As B2B buyers evolve, so does their buying process. Learn how B2B marketers can evaluate and refresh their strategies to meet changing needs.
We're back from a trip to the Mile High City, where the 2017 Ibotta Mobile Innovation Summit has concluded. We spent the week connecting with some of the brightest minds in digital, discussing the state of mobile marketing, how to identify innovation opportunities, and the impact digital has had on CPG and retail advertising.
The event, held in downtown Denver, was jam-packed with keynote speeches, panel discussions, digital insights, and best practices for attendees to take back to their jobs.
Our CEO Shawn Riegsecker spoke on a panel and discussed the challenges the digital industry faces as ad dollars shift from TV to digital.
“We are witnessing and going through the greatest disruption the advertising and marketing industry has ever seen," Shawn noted, as the group spoke about how to reach valid consumers, measure ad effectiveness, and bridge the gap between online and offline behavior.
Panelists agreed ad dollars haven't shifted to digital quickly enough – even though all data suggests that's where consumers are and, in an ideal world, marketers determining the right TV/digital split would follow the customer. But it's no secret that digital is a very fragmented space and brings its own unique set of challenges, which has slowed the digital ad spend progression.
Several factors come into play when you begin to explore the reasons behind this. Quite a few theories were debated at this panel, including the demographics of people controlling the mid-market ad budgets. They're the same people who are still watching TV and consider it the most valuable medium.
Another piece of it? The forecasting models and techniques determining the right marketing mix aren't able to keep up and meet the current demands of this fast-moving industry. Asking a company to uproot what's been historically working – but maybe not working as well today – is an enormous request and a huge undertaking.
Consumers are also everywhere these days. Cross-device is the new norm, and that hinders some marketers ability to gather accurate data on where customers are, what devices they're using, what actions they're taking platforms, or whether they're multi-tasking. To make matters more complicated, if a brand works with a digital vendor or a “walled garden" like Facebook or Google, there's a lack of transparency and insight into the data they are able to gather. Brands are spending money on the audiences and getting the performance data, but they don't own the data.
From a brand marketing perspective, it was argued that the onus is on digital partners to prove they can provide the same scale and reach that TV provides.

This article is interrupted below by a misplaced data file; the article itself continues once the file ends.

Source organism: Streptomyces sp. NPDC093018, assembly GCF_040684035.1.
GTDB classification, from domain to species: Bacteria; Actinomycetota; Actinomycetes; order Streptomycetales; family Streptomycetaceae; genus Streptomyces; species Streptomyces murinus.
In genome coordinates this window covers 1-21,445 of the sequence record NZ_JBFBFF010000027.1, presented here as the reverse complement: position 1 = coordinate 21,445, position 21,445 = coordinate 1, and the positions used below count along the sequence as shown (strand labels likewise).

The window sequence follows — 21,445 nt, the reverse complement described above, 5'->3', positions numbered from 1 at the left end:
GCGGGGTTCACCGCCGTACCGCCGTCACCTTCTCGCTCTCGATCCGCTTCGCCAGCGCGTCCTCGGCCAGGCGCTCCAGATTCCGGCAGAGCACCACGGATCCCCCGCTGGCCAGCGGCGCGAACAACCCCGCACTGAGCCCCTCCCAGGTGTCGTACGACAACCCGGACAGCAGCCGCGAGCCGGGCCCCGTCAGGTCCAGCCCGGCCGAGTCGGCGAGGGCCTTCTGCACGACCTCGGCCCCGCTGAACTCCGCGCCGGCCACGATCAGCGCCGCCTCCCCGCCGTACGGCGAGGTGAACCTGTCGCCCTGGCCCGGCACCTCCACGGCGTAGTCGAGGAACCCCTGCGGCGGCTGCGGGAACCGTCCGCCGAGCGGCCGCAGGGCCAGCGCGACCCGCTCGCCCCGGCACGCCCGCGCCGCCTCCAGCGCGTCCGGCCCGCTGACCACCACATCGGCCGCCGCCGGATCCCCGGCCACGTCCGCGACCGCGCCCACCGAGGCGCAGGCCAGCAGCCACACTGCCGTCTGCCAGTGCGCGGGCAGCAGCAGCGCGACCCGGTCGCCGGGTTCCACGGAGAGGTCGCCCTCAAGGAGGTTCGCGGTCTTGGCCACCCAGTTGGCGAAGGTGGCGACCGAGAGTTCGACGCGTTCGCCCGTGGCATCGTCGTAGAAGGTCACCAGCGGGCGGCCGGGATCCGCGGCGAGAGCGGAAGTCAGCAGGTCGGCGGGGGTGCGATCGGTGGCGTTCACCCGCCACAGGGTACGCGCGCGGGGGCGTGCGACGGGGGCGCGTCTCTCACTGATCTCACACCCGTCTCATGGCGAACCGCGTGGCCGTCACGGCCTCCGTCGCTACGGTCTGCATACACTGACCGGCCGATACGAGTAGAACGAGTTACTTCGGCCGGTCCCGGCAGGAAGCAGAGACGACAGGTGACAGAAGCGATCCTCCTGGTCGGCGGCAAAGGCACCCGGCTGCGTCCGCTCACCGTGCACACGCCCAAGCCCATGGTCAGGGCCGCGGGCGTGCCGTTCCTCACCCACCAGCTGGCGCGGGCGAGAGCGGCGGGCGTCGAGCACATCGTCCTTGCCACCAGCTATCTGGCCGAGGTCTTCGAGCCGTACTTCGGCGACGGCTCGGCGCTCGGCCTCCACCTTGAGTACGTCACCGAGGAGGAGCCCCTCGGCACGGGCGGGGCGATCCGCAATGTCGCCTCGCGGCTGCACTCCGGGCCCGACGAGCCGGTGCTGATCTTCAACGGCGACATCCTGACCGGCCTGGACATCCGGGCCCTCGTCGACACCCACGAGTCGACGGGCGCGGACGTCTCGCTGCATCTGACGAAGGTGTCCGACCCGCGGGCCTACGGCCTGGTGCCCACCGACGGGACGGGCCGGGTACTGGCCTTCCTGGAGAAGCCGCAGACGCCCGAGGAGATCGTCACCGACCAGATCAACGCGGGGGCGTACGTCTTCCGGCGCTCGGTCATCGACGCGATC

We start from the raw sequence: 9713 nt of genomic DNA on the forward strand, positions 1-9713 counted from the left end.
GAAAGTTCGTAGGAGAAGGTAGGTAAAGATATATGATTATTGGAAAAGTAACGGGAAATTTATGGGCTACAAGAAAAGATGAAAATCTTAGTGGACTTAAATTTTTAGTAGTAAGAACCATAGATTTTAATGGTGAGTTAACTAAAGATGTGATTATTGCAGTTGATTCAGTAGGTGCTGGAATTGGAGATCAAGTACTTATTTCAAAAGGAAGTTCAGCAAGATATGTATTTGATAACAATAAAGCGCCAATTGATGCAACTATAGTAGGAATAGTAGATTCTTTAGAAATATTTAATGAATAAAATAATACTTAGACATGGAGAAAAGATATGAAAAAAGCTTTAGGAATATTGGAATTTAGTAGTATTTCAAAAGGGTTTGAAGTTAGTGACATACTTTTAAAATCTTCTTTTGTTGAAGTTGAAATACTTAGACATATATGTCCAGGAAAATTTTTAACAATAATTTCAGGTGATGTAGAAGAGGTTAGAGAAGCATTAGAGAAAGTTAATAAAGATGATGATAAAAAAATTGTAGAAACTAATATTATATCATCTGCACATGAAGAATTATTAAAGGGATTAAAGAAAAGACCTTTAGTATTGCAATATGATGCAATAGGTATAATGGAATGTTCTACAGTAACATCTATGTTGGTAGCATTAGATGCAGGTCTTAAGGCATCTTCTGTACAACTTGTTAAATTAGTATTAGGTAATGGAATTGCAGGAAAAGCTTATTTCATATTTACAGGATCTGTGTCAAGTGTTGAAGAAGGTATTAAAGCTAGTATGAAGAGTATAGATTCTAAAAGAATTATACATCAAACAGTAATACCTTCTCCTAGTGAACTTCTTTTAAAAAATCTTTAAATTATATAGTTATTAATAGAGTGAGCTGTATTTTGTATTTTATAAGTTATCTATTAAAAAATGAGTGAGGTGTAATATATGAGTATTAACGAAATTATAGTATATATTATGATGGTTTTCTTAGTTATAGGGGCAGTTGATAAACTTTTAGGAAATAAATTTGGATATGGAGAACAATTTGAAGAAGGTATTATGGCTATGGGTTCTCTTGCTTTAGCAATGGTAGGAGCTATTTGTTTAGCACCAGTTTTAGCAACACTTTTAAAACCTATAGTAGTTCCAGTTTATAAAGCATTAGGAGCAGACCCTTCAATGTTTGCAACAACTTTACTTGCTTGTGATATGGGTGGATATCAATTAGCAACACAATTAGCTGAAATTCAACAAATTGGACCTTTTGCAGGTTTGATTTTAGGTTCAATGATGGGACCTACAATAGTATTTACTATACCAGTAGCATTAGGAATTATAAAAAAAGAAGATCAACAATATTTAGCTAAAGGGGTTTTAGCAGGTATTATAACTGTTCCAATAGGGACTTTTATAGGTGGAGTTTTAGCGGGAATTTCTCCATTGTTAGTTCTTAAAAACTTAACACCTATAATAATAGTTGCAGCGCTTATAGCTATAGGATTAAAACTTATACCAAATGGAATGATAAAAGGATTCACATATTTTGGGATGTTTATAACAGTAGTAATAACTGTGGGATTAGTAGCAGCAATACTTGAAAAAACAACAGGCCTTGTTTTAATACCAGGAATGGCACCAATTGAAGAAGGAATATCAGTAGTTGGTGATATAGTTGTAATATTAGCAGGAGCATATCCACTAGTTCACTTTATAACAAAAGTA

Which begs the question: Will programmatic TV capabilities help marketers and brands transition to digital ad spend? After all, it combines the broad reach of TV with the highly targeted capabilities of digital.
Certainly, brand marketers argued, programmatic allows for better measurement of traditional business objectives – like ROI and ROAS – so it gives marketers the intelligence they need to determine if they're making an impact or driving sales.
Others on the panel argued that it's the wrong question to be asking, and that we're thinking and talking about digital in the wrong way. Their thinking was that as all the mediums begin to blend together in the next few years, TV just becomes another video touchpoint to consider.
Instead of brands beginning their planning with what has traditionally worked (TV) and allocating the remaining budget to digital, or instead of agencies just repeating tactics that worked last year or last quarter, it's time to infuse innovation into digital strategies.
The question isn't how do you split digital ad spend and TV ad spend. The question is what mix and what strategies create a more impactful ad?
Think about what will meet business goals. Think about how TV spots could be improved if they resembled the interactivity of digital and social media ads. Or how digital could be improved to allow more time for brand stories to be told. How can we get smarter at the individual targeting level – no matter the medium? What can be done to segment audiences properly and interject more creativity? Are we sitting on top of enough data and intelligence to identify solutions? How can we come at advertising with a better targeting perspective for each platform?
At the beginning of the discussion, the moderator asked the panelists to adopt baseball terminology and describe what inning the digital industry is in. Most everyone seemed to decide (perhaps optimistically) that we're in the 2nd or the 3rd inning. After diving into the considerations, debates, and issues at play, it sounds like we're in the top of the 1st inning – bringing a world of opportunity to the plate for digital brands and marketers.